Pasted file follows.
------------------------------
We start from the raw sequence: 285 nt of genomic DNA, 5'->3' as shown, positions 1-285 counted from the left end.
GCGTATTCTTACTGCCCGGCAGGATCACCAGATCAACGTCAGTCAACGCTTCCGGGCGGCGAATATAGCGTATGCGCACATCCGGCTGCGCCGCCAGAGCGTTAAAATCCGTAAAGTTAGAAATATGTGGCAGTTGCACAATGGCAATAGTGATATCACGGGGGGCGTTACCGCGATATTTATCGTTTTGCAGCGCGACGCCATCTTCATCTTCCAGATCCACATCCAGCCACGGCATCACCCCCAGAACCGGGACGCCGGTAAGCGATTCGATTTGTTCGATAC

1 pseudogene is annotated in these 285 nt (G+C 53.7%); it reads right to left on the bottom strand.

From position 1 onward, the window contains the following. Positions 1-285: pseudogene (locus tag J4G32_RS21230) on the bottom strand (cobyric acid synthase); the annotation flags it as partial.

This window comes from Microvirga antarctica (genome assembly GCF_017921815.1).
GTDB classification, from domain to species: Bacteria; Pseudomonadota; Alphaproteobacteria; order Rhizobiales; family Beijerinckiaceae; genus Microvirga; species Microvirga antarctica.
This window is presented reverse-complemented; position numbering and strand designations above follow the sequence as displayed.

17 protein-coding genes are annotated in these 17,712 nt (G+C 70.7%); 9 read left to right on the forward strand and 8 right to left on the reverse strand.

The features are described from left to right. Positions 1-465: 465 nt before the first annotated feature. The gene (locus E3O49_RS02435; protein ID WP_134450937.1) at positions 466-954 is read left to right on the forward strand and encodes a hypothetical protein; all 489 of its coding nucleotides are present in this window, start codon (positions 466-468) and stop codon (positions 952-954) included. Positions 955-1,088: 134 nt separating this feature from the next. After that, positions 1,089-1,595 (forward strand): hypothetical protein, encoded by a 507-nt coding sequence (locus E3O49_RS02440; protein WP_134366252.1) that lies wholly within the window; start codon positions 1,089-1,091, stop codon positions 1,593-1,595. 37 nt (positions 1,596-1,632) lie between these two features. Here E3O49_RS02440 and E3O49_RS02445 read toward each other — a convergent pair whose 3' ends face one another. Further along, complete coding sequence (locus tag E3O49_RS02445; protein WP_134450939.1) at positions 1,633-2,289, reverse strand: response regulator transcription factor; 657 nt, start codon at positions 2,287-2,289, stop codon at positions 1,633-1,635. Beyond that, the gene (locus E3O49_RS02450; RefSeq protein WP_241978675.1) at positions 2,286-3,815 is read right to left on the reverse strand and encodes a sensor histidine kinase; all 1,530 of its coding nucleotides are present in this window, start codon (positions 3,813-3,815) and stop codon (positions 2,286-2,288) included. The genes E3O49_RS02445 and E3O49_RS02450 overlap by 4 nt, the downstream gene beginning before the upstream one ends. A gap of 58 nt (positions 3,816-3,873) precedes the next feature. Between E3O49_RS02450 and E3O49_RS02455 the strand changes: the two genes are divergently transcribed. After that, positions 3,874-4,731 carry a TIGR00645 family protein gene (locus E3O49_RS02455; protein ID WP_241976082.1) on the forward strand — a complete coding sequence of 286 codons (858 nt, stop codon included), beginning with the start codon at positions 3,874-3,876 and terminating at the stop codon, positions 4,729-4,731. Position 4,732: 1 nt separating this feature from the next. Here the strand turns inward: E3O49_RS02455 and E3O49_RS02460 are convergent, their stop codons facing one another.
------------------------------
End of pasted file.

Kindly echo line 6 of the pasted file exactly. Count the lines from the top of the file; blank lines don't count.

GTDB classification, from domain to species: Bacteria; Pseudomonadota; Alphaproteobacteria; order Rhizobiales; family Beijerinckiaceae; genus Microvirga; species Microvirga antarctica.